Thailand’s leadership role in Asean came to the fore during the past 12 months, from producing vaccines to being the first to roll out 5G. Connectivity has been critical for businesses through the pandemic. But innovation will continue to require talented people to be able to come together in the same place.
Thailand’s rapid implementation of 5G (see ‘Connectivity’) comes as the country is seeking to move up the World Bank’s ranking for ease of doing business. Currently at number 21, the Thai government announced in December its goal of breaking into the top 10 by next year. Thailand 4.0 is a long-term industrial policy to transform the country into a regional hub for innovation and advanced manufacturing. The Global Innovation Index 2020, an annual ranking compiled by the World Intellectual Property Organization and Cornell University, currently ranks Thailand first for business r&d globally and 44th overall. It also tops the list for the percentage of total exports that are classified as “creative”.
Thailand is actively participating in the fight against the pandemic. Siam Bioscience is partnering with UK counterpart AstraZeneca to manufacture millions of doses of the vaccine developed by Oxford University for use in Southeast Asian countries. Thai scientists are also working on homegrown alternatives. One promising candidate being developed by Baiya Phytopharm and Chulalongkorn University uses low-nicotine tobacco leaves. The start-up has already developed a rapid coronavirus test kit. They are now applying the same plant-based technology to boost immunity. Final-stage trials are due to take place this year with a vaccine expected by the end of 2021.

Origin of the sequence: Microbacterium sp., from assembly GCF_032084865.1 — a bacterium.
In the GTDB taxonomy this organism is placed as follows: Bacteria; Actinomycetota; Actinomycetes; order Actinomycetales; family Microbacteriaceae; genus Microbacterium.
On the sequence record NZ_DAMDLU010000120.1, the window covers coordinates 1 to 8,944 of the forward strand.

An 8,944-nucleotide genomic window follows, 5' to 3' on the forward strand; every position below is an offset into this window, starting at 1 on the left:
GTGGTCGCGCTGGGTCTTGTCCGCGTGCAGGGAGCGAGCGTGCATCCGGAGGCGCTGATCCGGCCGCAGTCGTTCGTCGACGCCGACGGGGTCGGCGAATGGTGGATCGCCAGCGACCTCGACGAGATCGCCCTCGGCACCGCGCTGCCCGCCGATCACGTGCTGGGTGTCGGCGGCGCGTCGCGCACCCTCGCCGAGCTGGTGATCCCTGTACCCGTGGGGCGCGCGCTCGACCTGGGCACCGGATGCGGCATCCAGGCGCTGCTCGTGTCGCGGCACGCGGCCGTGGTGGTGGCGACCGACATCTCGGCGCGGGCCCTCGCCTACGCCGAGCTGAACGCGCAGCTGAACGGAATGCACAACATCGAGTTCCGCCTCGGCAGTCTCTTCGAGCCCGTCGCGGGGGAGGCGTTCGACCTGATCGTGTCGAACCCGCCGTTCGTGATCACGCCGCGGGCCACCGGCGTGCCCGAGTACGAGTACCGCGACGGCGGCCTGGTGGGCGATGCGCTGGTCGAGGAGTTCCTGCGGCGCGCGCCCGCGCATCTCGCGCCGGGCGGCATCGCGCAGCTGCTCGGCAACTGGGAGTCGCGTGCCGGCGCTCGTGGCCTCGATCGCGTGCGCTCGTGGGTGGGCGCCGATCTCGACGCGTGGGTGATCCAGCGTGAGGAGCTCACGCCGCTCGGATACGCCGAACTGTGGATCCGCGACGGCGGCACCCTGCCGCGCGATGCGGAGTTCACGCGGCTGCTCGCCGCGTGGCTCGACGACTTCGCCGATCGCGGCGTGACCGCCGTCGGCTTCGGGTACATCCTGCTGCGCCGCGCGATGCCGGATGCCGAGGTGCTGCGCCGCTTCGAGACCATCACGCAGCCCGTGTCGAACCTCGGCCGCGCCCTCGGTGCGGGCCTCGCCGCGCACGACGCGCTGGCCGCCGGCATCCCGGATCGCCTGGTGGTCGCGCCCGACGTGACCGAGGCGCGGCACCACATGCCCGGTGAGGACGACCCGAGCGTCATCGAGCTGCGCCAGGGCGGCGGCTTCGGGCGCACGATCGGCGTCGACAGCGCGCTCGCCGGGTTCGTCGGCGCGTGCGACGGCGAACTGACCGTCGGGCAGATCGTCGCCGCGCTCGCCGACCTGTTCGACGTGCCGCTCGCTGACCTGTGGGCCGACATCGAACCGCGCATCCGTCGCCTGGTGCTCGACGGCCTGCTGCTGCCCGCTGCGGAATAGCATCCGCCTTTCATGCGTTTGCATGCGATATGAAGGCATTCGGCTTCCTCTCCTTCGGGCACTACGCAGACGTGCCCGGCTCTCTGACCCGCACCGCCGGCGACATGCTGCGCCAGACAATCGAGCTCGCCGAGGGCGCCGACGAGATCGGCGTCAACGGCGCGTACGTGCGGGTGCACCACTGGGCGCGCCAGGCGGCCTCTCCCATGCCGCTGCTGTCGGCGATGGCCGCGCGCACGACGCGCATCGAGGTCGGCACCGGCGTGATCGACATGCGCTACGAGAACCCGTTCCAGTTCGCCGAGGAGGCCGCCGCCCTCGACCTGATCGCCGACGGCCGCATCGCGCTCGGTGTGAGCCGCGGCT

A “smart visa” programme was launched in 2018 to make it easier for foreign executives, entrepreneurs and their families to live and work in Thailand. Valid for up to four years, applying for the scheme is simple and it removes some of the common frustrations that come with working abroad. Officials are now pushing to extend the smart visa programme to freelancers, or digital nomads, who can work remotely for foreign employers while living in popular Thai cities, such as Chiang Mai and Phuket. The idea is to create a deep pool of international know-how in Thailand, which can contribute to, and collaborate with, the country’s domestic talent.
With train travel’s green credentials in the global spotlight, Thailand is already on the right track. Bangkok’s highly anticipated Bangsue Grand Station is preparing to open this year and it is set to become the largest station in Southeast Asia, increasing passenger capacity to support commuter and intercity trains as well as the city’s ever-expanding subway network and Thailand’s highspeed train line. The latter will run from the capital to Nong Khai in the northeast, eventually connecting with neighbouring Laos and Kunming in southern China.
Thailand became the first member of Asean to launch a 5G commercial service last year. Telecoms providers accelerated their planned rollout of the technology just as the pandemic saw businesses switch to remote working and virtual meetings. Commercial districts in Bangkok were prioritised in the first phase along with the Eastern Economic Corridor, a special economic zone spanning three provinces to the east of the capital. The 5G network will be a major boost for the digital economy and smart industries that require highspeed connections and huge amounts of data. Thailand started 2021 with the fastest broadband speeds in the world and it’s making rapid headway in mobile.